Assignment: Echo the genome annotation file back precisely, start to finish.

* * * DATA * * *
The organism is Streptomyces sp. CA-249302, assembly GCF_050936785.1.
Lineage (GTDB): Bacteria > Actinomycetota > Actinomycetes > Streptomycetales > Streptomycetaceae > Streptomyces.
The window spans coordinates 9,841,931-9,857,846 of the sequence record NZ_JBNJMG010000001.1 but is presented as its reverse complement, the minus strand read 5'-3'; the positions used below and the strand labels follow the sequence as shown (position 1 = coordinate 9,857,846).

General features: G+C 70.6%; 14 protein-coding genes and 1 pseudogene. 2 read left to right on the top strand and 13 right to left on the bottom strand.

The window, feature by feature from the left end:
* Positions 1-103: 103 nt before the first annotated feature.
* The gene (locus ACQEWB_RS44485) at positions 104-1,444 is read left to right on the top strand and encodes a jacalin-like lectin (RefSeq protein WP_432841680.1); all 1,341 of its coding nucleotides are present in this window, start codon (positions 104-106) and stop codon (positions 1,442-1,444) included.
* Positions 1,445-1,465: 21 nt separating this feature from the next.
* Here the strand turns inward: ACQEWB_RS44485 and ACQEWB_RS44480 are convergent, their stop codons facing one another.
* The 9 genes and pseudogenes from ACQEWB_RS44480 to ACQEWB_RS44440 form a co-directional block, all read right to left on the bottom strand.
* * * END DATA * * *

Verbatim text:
The organism is Streptomyces sp. CA-249302, assembly GCF_050936785.1.
Lineage (GTDB): Bacteria > Actinomycetota > Actinomycetes > Streptomycetales > Streptomycetaceae > Streptomyces.
The window spans coordinates 9,841,931-9,857,846 of the sequence record NZ_JBNJMG010000001.1 but is presented as its reverse complement, the minus strand read 5'-3'; the positions used below and the strand labels follow the sequence as shown (position 1 = coordinate 9,857,846).

General features: G+C 70.6%; 14 protein-coding genes and 1 pseudogene. 2 read left to right on the top strand and 13 right to left on the bottom strand.

The window, feature by feature from the left end:
* Positions 1-103: 103 nt before the first annotated feature.
* The gene (locus ACQEWB_RS44485) at positions 104-1,444 is read left to right on the top strand and encodes a jacalin-like lectin (RefSeq protein WP_432841680.1); all 1,341 of its coding nucleotides are present in this window, start codon (positions 104-106) and stop codon (positions 1,442-1,444) included.
* Positions 1,445-1,465: 21 nt separating this feature from the next.
* Here the strand turns inward: ACQEWB_RS44485 and ACQEWB_RS44480 are convergent, their stop codons facing one another.
* The 9 genes and pseudogenes from ACQEWB_RS44480 to ACQEWB_RS44440 form a co-directional block, all read right to left on the bottom strand.